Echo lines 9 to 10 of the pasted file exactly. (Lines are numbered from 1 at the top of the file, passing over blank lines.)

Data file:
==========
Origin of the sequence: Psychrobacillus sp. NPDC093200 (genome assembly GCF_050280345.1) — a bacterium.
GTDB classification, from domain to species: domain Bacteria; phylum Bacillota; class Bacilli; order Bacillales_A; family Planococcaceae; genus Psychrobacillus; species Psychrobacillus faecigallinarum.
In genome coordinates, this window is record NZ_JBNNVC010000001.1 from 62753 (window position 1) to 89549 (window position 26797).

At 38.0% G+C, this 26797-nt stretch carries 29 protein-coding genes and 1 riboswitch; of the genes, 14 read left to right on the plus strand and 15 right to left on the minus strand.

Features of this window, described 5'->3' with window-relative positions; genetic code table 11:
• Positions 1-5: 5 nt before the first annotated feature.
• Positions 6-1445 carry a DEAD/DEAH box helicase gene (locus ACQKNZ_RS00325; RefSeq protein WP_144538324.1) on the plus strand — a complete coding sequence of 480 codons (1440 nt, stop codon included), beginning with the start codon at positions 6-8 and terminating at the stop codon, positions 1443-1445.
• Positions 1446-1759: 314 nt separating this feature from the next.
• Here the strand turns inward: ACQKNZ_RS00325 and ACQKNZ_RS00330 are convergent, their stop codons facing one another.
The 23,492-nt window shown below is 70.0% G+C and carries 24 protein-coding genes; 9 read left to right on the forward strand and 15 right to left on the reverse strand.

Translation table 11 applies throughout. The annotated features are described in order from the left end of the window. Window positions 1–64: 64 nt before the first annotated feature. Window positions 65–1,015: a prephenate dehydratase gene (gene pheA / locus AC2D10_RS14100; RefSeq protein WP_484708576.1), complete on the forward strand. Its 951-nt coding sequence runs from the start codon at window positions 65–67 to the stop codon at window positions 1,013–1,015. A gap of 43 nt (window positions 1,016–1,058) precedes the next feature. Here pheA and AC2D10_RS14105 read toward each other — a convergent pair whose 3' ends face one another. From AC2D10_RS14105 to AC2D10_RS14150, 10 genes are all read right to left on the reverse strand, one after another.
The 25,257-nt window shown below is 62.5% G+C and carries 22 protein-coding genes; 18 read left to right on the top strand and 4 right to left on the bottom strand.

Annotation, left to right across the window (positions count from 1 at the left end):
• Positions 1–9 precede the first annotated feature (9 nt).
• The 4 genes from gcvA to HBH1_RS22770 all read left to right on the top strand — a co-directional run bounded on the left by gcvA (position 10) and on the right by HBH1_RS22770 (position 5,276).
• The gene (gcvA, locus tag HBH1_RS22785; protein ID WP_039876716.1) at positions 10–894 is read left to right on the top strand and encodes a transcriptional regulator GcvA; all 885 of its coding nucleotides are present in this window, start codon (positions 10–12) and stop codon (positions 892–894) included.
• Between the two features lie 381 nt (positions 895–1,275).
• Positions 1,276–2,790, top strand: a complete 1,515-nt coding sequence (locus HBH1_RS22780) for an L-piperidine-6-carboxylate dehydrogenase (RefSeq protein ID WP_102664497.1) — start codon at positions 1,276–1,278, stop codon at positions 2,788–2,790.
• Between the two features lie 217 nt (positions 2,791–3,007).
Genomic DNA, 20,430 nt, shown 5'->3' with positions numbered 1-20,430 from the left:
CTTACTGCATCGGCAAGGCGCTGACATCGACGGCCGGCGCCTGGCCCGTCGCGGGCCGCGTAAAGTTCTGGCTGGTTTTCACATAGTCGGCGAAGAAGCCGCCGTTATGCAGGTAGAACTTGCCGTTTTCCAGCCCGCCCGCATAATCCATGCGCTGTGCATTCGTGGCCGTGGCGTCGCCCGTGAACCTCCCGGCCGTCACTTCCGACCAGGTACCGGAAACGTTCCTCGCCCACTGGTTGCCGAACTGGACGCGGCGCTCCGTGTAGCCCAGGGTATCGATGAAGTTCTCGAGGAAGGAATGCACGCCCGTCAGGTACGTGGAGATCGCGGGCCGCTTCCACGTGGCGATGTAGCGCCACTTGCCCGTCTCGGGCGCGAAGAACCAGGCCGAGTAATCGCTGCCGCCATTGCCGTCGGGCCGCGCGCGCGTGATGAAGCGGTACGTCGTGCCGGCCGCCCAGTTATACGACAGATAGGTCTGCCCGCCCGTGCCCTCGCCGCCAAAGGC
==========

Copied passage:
• Here the strand turns inward: ACQKNZ_RS00325 and ACQKNZ_RS00330 are convergent, their stop codons facing one another.
The 23,492-nt window shown below is 70.0% G+C and carries 24 protein-coding genes; 9 read left to right on the forward strand and 15 right to left on the reverse strand.